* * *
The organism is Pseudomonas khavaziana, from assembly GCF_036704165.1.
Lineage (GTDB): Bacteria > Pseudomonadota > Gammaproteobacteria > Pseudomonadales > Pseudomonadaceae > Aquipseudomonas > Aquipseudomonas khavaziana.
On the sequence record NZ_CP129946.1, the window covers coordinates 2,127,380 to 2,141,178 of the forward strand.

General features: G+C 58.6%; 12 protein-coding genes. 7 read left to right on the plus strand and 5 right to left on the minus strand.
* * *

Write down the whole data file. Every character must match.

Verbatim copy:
The organism is Pseudomonas khavaziana, from assembly GCF_036704165.1.
Lineage (GTDB): Bacteria > Pseudomonadota > Gammaproteobacteria > Pseudomonadales > Pseudomonadaceae > Aquipseudomonas > Aquipseudomonas khavaziana.
On the sequence record NZ_CP129946.1, the window covers coordinates 2,127,380 to 2,141,178 of the forward strand.

General features: G+C 58.6%; 12 protein-coding genes. 7 read left to right on the plus strand and 5 right to left on the minus strand.